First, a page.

Physical Processes in the Interstellar Medium

Physical Processes in the Interstellar Medium

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Physical Processes in the Interstellar Medium discusses the nature of interstellar matter, with a strong emphasis on basic physical principles, and summarizes the present state of knowledge about the interstellar medium by providing the latest observational data. Physics and chemistry of the interstellar medium are treated, with frequent references to observational results. The overall equilibrium and dynamical state of the interstellar gas are described, with discussions of explosions produced by star birth and star death and the initial phases of cloud collapse leading to star formation.
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Product details

  • Paperback | 335 pages
  • 173 x 245 x 17mm | 588g
  • New York, United States
  • English
  • Revised ed.
  • 30 SW-Abb.
  • 0471293350
  • 9780471293354
  • 1,961,481

Table of contents

Interstellar Matter-- An Overview. Elastic Collisions and Kinetic Equilibrium. Radiative Processes. Excitation. Ionization and Dissociation. Kinetic Temperature. Optical Properties of Grains. Polarization and Grain Alignment. Physical Properties of Grains. Dynamical Principles. Overall Equilibrium. Explosive Motions. Gravitational Motion. Symbols. Index.
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About Lyman Spitzer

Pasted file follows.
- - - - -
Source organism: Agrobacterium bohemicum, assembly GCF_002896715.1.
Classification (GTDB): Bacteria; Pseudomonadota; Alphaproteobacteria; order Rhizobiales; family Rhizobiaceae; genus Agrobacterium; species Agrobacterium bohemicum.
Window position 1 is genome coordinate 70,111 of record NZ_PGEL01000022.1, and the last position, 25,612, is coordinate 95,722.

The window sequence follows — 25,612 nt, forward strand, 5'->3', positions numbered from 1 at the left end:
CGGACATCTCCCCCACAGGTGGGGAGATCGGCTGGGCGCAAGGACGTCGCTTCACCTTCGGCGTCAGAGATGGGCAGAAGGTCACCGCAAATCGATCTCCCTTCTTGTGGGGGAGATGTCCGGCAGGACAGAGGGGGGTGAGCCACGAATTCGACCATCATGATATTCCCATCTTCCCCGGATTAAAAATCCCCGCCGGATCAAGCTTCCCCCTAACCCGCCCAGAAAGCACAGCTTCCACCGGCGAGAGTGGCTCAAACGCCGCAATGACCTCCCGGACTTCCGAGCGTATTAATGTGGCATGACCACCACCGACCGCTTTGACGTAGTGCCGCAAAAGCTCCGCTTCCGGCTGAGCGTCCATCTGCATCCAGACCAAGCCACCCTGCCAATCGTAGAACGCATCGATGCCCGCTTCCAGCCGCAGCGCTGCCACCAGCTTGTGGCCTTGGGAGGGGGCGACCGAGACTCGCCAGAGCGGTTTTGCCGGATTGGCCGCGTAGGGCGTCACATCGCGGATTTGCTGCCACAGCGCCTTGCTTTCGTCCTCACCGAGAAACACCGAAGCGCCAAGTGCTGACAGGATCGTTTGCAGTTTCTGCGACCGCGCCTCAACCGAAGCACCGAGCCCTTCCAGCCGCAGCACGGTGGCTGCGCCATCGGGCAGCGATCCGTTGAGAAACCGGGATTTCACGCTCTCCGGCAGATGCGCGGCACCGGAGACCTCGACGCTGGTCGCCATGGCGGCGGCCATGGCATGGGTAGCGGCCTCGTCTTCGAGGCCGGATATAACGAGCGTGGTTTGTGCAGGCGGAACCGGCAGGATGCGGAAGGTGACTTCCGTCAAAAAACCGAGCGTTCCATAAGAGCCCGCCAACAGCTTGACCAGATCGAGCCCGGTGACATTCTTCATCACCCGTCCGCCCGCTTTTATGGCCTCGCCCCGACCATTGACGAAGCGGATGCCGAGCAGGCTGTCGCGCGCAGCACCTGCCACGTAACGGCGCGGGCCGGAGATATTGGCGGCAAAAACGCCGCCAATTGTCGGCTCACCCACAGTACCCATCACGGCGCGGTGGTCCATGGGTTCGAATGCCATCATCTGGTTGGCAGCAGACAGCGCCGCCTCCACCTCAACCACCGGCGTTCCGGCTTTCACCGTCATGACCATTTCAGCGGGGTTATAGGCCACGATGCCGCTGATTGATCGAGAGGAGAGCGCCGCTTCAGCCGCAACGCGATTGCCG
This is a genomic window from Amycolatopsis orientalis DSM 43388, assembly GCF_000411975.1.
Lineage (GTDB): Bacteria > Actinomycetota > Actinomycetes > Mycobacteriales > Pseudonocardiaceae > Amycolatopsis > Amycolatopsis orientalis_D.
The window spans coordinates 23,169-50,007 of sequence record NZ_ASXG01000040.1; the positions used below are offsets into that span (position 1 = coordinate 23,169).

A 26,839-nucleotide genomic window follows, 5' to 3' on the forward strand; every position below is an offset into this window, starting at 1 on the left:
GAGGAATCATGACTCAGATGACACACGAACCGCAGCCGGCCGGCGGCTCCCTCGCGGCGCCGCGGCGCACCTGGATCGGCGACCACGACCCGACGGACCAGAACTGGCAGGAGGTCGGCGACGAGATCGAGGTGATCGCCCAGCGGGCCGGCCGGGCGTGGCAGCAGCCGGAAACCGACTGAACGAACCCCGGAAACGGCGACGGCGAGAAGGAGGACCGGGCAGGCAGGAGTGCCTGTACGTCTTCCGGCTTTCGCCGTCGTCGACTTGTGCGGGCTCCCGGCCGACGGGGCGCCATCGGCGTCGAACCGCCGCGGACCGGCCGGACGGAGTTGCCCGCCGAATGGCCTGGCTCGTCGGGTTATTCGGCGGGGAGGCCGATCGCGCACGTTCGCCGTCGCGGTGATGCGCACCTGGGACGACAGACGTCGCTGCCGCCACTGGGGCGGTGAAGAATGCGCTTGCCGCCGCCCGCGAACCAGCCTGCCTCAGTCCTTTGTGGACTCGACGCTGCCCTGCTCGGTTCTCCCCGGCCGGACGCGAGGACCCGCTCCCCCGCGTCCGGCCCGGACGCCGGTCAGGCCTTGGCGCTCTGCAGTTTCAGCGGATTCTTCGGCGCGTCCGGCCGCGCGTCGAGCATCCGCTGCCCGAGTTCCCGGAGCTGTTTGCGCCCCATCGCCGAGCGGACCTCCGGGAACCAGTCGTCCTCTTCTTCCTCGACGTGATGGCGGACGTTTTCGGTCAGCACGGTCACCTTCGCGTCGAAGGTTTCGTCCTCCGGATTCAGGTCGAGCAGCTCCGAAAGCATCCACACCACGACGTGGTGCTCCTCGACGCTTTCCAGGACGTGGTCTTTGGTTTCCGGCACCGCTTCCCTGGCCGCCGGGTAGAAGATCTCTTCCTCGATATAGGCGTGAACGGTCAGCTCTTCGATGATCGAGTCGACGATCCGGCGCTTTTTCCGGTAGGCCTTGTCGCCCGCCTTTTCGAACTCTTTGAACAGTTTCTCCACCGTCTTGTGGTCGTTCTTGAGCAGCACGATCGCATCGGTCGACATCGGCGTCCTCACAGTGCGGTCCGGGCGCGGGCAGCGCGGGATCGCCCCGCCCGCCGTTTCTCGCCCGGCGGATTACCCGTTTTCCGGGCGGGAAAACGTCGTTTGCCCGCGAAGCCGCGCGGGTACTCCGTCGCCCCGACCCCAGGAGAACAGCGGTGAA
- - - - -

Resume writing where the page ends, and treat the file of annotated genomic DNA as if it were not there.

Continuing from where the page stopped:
Lyman Spitzer, Jr. studied at Yale and Cambridge Universities and earned his Ph.D. under Henry Norris Russell at Princeton University. Following research at Harvard, teaching at Yale, and war work in New York, Spitzer succeeded Russell as professor and observatory director at Princeton in 1947. He promptly hired Martin Schwarzschild, with whom he built a major research department. Spitzer worked in many areas of theoretical astrophysics, including spectral line formation, the dynamical evolution of star clusters, and star formation. His most important work was on the physics of the interstellar medium. He showed that there must be at least two phases - high temperature clouds around hot stars and cooler intercloud regions, and led in studies of interstellar dust grains and magnetic fields. Spitzer was the first to propose a large telescope in space (in 1946) - he was analyzing data from the Hubble Space Telescope the day he died. He led the development and operation of the ultraviolet astronomy satellite Copernicus. An early leader in attempts to harness controlled thermonuclear fusion on earth, he was the founder and first director of the Princeton Plasma Physics Laboratory (originally called Project Matterhorn). Lyman Spitzer, Jr., died in 1997. One of NASA's four Great Observatories is named the Spitzer Space Telescope in his memory.
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